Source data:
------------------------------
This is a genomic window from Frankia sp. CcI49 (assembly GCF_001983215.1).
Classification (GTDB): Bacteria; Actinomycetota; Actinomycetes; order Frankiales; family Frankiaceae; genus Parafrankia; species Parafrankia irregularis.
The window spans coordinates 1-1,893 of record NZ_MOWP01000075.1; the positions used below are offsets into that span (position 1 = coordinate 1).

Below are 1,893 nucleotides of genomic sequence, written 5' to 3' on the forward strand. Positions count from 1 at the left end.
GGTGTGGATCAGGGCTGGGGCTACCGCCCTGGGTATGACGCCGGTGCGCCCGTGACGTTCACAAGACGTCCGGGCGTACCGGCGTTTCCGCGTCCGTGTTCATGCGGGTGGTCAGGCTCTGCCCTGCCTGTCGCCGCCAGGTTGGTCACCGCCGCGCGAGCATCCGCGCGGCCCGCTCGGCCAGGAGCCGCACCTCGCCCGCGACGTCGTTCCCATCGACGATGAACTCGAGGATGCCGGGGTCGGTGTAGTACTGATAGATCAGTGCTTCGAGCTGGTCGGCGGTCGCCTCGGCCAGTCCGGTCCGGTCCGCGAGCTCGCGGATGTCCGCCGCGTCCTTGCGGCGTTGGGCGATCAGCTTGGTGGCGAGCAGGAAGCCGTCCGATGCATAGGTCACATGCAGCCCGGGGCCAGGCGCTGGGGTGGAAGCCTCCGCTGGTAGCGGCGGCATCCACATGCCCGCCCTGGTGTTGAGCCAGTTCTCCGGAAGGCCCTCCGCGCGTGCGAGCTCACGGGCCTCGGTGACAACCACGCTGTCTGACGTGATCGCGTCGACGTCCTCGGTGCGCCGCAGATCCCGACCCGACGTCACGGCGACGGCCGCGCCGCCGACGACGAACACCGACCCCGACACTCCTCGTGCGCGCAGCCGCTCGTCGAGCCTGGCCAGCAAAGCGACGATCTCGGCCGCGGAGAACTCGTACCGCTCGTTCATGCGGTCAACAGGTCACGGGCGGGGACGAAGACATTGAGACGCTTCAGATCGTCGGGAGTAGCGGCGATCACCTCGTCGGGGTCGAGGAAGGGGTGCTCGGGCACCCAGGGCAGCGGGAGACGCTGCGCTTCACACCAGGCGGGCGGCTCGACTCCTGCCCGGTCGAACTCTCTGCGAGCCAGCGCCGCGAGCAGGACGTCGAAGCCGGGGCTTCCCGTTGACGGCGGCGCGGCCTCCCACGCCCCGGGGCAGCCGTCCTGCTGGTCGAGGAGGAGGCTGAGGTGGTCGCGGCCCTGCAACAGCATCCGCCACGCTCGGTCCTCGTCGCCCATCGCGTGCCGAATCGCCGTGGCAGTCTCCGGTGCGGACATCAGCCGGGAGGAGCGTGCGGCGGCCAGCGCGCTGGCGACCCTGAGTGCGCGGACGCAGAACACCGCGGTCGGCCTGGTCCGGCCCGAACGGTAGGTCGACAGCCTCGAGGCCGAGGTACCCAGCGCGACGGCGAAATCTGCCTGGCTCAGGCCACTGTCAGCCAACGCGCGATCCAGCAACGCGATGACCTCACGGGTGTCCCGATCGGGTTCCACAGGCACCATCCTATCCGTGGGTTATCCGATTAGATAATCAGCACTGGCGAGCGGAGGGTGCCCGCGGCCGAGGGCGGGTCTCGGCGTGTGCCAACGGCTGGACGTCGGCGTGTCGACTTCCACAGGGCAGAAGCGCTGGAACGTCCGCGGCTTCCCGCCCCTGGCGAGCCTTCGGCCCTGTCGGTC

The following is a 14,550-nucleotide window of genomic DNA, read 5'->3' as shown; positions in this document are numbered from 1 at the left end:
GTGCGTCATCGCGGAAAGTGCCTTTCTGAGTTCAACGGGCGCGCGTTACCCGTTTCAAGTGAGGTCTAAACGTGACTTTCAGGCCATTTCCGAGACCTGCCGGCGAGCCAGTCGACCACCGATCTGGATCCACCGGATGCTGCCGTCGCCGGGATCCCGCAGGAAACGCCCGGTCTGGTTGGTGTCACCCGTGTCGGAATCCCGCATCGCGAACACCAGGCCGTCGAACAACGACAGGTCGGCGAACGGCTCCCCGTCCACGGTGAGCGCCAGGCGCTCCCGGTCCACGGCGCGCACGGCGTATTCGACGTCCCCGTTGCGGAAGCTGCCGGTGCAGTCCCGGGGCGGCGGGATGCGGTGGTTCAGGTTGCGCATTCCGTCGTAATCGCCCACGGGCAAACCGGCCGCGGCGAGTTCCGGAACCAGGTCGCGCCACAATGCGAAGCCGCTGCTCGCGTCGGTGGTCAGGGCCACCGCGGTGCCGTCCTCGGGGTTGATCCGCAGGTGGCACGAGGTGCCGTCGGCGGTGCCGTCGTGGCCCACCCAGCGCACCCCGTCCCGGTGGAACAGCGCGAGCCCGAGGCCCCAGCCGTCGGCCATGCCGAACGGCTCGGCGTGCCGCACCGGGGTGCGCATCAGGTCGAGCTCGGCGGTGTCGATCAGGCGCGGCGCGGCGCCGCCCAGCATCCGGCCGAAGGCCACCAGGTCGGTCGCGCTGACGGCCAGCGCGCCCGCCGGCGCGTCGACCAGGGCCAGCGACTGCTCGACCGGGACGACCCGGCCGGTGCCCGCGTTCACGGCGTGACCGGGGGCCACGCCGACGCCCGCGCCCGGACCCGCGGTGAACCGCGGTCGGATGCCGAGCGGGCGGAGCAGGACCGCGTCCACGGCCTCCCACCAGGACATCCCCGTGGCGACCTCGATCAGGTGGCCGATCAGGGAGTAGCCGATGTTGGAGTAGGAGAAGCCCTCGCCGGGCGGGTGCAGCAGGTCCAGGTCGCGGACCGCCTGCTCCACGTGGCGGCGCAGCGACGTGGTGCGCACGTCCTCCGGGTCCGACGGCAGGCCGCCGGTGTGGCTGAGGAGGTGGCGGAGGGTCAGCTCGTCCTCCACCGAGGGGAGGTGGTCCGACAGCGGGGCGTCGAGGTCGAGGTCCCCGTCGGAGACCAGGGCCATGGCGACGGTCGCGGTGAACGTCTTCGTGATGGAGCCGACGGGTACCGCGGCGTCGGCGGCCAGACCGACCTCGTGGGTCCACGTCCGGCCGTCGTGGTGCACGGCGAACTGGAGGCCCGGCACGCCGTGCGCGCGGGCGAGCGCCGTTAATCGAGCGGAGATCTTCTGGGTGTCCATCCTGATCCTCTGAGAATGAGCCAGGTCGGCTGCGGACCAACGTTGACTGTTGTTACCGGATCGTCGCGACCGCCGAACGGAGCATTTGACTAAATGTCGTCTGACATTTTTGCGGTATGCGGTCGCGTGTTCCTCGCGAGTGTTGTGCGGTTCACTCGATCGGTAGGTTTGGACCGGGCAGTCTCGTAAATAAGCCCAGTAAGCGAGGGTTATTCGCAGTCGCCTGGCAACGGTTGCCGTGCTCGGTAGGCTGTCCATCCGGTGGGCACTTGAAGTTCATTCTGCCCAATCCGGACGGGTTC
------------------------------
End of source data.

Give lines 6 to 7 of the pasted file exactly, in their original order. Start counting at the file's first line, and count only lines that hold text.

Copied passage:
The following is a 14,550-nucleotide window of genomic DNA, read 5'->3' as shown; positions in this document are numbered from 1 at the left end:
GTGCGTCATCGCGGAAAGTGCCTTTCTGAGTTCAACGGGCGCGCGTTACCCGTTTCAAGTGAGGTCTAAACGTGACTTTCAGGCCATTTCCGAGACCTGCCGGCGAGCCAGTCGACCACCGATCTGGATCCACCGGATGCTGCCGTCGCCGGGATCCCGCAGGAAACGCCCGGTCTGGTTGGTGTCACCCGTGTCGGAATCCCGCATCGCGAACACCAGGCCGTCGAACAACGACAGGTCGGCGAACGGCTCCCCGTCCACGGTGAGCGCCAGGCGCTCCCGGTCCACGGCGCGCACGGCGTATTCGACGTCCCCGTTGCGGAAGCTGCCGGTGCAGTCCCGGGGCGGCGGGATGCGGTGGTTCAGGTTGCGCATTCCGTCGTAATCGCCCACGGGCAAACCGGCCGCGGCGAGTTCCGGAACCAGGTCGCGCCACAATGCGAAGCCGCTGCTCGCGTCGGTGGTCAGGGCCACCGCGGTGCCGTCCTCGGGGTTGATCCGCAGGTGGCACGAGGTGCCGTCGGCGGTGCCGTCGTGGCCCACCCAGCGCACCCCGTCCCGGTGGAACAGCGCGAGCCCGAGGCCCCAGCCGTCGGCCATGCCGAACGGCTCGGCGTGCCGCACCGGGGTGCGCATCAGGTCGAGCTCGGCGGTGTCGATCAGGCGCGGCGCGGCGCCGCCCAGCATCCGGCCGAAGGCCACCAGGTCGGTCGCGCTGACGGCCAGCGCGCCCGCCGGCGCGTCGACCAGGGCCAGCGACTGCTCGACCGGGACGACCCGGCCGGTGCCCGCGTTCACGGCGTGACCGGGGGCCACGCCGACGCCCGCGCCCGGACCCGCGGTGAACCGCGGTCGGATGCCGAGCGGGCGGAGCAGGACCGCGTCCACGGCCTCCCACCAGGACATCCCCGTGGCGACCTCGATCAGGTGGCCGATCAGGGAGTAGCCGATGTTGGAGTAGGAGAAGCCCTCGCCGGGCGGGTGCAGCAGGTCCAGGTCGCGGACCGCCTGCTCCACGTGGCGGCGCAGCGACGTGGTGCGCACGTCCTCCGGGTCCGACGGCAGGCCGCCGGTGTGGCTGAGGAGGTGGCGGAGGGTCAGCTCGTCCTCCACCGAGGGGAGGTGGTCCGACAGCGGGGCGTCGAGGTCGAGGTCCCCGTCGGAGACCAGGGCCATGGCGACGGTCGCGGTGAACGTCTTCGTGATGGAGCCGACGGGTACCGCGGCGTCGGCGGCCAGACCGACCTCGTGGGTCCACGTCCGGCCGTCGTGGTGCACGGCGAACTGGAGGCCCGGCACGCCGTGCGCGCGGGCGAGCGCCGTTAATCGAGCGGAGATCTTCTGGGTGTCCATCCTGATCCTCTGAGAATGAGCCAGGTCGGCTGCGGACCAACGTTGACTGTTGTTACCGGATCGTCGCGACCGCCGAACGGAGCATTTGACTAAATGTCGTCTGACATTTTTGCGGTATGCGGTCGCGTGTTCCTCGCGAGTGTTGTGCGGTTCACTCGATCGGTAGGTTTGGACCGGGCAGTCTCGTAAATAAGCCCAGTAAGCGAGGGTTATTCGCAGTCGCCTGGCAACGGTTGCCGTGCTCGGTAGGCTGTCCATCCGGTGGGCACTTGAAGTTCATTCTGCCCAATCCGGACGGGTTC